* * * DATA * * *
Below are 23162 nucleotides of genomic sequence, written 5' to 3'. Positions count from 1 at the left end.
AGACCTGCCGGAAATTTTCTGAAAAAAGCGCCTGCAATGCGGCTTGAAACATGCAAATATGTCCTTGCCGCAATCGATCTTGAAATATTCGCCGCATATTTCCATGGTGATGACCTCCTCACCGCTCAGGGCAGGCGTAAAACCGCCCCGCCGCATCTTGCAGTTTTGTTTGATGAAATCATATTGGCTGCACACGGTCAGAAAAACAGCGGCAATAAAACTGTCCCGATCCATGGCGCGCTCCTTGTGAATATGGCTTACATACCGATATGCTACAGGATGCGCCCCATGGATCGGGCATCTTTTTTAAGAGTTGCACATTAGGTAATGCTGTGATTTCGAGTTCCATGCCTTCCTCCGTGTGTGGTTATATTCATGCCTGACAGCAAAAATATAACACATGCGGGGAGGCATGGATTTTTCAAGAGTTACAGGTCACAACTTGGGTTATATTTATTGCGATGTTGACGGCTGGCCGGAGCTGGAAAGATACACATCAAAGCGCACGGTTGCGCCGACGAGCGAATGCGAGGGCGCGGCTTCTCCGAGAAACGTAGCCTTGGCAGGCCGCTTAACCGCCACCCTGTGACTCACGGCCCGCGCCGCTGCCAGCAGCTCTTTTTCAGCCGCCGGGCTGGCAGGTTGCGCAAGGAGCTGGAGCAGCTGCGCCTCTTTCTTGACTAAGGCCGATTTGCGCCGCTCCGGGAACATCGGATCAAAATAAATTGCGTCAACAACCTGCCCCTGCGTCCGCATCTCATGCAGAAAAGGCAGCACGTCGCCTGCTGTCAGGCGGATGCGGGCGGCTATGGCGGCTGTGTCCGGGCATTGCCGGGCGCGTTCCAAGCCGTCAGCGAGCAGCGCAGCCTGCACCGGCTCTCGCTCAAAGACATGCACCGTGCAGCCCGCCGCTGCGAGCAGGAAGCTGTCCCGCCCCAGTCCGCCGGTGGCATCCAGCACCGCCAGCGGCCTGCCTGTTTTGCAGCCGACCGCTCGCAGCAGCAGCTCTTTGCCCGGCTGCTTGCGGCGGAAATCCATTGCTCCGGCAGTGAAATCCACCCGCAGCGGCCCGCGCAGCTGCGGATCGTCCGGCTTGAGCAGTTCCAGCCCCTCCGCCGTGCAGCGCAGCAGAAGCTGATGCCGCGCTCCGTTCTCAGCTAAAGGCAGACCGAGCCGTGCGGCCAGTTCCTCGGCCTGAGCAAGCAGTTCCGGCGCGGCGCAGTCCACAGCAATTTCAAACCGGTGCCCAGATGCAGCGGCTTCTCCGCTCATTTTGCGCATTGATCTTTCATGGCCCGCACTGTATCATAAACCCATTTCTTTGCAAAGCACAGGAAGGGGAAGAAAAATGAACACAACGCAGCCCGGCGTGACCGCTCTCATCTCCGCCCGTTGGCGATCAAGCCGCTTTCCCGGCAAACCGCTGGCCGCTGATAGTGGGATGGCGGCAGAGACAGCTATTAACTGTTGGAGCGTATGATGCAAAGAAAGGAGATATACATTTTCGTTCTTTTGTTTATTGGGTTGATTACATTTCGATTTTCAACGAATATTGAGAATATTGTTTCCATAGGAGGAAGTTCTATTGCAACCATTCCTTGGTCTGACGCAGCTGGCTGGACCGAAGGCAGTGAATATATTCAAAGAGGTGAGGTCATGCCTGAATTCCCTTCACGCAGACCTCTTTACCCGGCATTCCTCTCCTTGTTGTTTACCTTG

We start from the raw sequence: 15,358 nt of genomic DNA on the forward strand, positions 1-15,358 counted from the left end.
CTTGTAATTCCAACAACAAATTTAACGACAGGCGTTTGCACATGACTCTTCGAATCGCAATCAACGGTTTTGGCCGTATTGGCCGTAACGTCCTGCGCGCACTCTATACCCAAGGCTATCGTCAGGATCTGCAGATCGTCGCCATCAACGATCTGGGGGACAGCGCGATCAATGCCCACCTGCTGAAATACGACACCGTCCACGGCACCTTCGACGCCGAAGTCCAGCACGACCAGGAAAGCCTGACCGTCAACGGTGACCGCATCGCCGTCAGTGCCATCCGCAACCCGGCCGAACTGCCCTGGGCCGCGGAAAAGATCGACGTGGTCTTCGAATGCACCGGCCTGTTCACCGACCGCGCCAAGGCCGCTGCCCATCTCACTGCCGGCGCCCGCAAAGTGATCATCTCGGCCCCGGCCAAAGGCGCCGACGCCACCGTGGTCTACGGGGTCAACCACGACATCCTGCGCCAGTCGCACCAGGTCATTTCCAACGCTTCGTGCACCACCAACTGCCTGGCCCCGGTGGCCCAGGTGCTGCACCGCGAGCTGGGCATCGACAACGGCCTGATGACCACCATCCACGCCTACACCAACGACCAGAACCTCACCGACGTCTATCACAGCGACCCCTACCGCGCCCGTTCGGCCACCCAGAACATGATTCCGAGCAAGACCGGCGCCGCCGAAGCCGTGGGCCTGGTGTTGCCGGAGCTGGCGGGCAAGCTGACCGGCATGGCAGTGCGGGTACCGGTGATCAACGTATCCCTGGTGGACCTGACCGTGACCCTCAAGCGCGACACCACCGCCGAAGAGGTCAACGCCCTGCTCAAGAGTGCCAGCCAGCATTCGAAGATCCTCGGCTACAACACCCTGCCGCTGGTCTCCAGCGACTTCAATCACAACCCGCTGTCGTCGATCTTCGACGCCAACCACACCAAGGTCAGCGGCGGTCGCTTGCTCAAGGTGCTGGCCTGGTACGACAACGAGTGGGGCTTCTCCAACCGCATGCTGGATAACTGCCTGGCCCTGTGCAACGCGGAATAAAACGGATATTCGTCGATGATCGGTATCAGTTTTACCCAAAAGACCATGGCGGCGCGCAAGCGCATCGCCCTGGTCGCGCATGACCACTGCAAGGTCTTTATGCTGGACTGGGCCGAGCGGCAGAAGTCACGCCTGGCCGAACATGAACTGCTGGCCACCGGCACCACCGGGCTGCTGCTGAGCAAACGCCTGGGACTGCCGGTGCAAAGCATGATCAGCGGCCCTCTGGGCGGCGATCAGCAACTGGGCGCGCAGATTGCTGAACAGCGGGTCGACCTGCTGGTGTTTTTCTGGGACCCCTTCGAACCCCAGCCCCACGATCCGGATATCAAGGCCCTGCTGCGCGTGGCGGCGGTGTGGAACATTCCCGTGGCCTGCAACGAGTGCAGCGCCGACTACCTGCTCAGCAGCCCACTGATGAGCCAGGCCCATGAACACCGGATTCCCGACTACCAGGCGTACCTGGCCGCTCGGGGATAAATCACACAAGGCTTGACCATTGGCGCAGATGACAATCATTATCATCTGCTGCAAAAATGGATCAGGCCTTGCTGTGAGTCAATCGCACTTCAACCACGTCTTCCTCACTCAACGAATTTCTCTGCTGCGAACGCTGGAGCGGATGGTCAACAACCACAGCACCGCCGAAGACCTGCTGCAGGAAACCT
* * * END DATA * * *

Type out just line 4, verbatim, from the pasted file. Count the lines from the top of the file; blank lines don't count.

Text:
CTTGTAATTCCAACAACAAATTTAACGACAGGCGTTTGCACATGACTCTTCGAATCGCAATCAACGGTTTTGGCCGTATTGGCCGTAACGTCCTGCGCGCACTCTATACCCAAGGCTATCGTCAGGATCTGCAGATCGTCGCCATCAACGATCTGGGGGACAGCGCGATCAATGCCCACCTGCTGAAATACGACACCGTCCACGGCACCTTCGACGCCGAAGTCCAGCACGACCAGGAAAGCCTGACCGTCAACGGTGACCGCATCGCCGTCAGTGCCATCCGCAACCCGGCCGAACTGCCCTGGGCCGCGGAAAAGATCGACGTGGTCTTCGAATGCACCGGCCTGTTCACCGACCGCGCCAAGGCCGCTGCCCATCTCACTGCCGGCGCCCGCAAAGTGATCATCTCGGCCCCGGCCAAAGGCGCCGACGCCACCGTGGTCTACGGGGTCAACCACGACATCCTGCGCCAGTCGCACCAGGTCATTTCCAACGCTTCGTGCACCACCAACTGCCTGGCCCCGGTGGCCCAGGTGCTGCACCGCGAGCTGGGCATCGACAACGGCCTGATGACCACCATCCACGCCTACACCAACGACCAGAACCTCACCGACGTCTATCACAGCGACCCCTACCGCGCCCGTTCGGCCACCCAGAACATGATTCCGAGCAAGACCGGCGCCGCCGAAGCCGTGGGCCTGGTGTTGCCGGAGCTGGCGGGCAAGCTGACCGGCATGGCAGTGCGGGTACCGGTGATCAACGTATCCCTGGTGGACCTGACCGTGACCCTCAAGCGCGACACCACCGCCGAAGAGGTCAACGCCCTGCTCAAGAGTGCCAGCCAGCATTCGAAGATCCTCGGCTACAACACCCTGCCGCTGGTCTCCAGCGACTTCAATCACAACCCGCTGTCGTCGATCTTCGACGCCAACCACACCAAGGTCAGCGGCGGTCGCTTGCTCAAGGTGCTGGCCTGGTACGACAACGAGTGGGGCTTCTCCAACCGCATGCTGGATAACTGCCTGGCCCTGTGCAACGCGGAATAAAACGGATATTCGTCGATGATCGGTATCAGTTTTACCCAAAAGACCATGGCGGCGCGCAAGCGCATCGCCCTGGTCGCGCATGACCACTGCAAGGTCTTTATGCTGGACTGGGCCGAGCGGCAGAAGTCACGCCTGGCCGAACATGAACTGCTGGCCACCGGCACCACCGGGCTGCTGCTGAGCAAACGCCTGGGACTGCCGGTGCAAAGCATGATCAGCGGCCCTCTGGGCGGCGATCAGCAACTGGGCGCGCAGATTGCTGAACAGCGGGTCGACCTGCTGGTGTTTTTCTGGGACCCCTTCGAACCCCAGCCCCACGATCCGGATATCAAGGCCCTGCTGCGCGTGGCGGCGGTGTGGAACATTCCCGTGGCCTGCAACGAGTGCAGCGCCGACTACCTGCTCAGCAGCCCACTGATGAGCCAGGCCCATGAACACCGGATTCCCGACTACCAGGCGTACCTGGCCGCTCGGGGATAAATCACACAAGGCTTGACCATTGGCGCAGATGACAATCATTATCATCTGCTGCAAAAATGGATCAGGCCTTGCTGTGAGTCAATCGCACTTCAACCACGTCTTCCTCACTCAACGAATTTCTCTGCTGCGAACGCTGGAGCGGATGGTCAACAACCACAGCACCGCCGAAGACCTGCTGCAGGAAACCT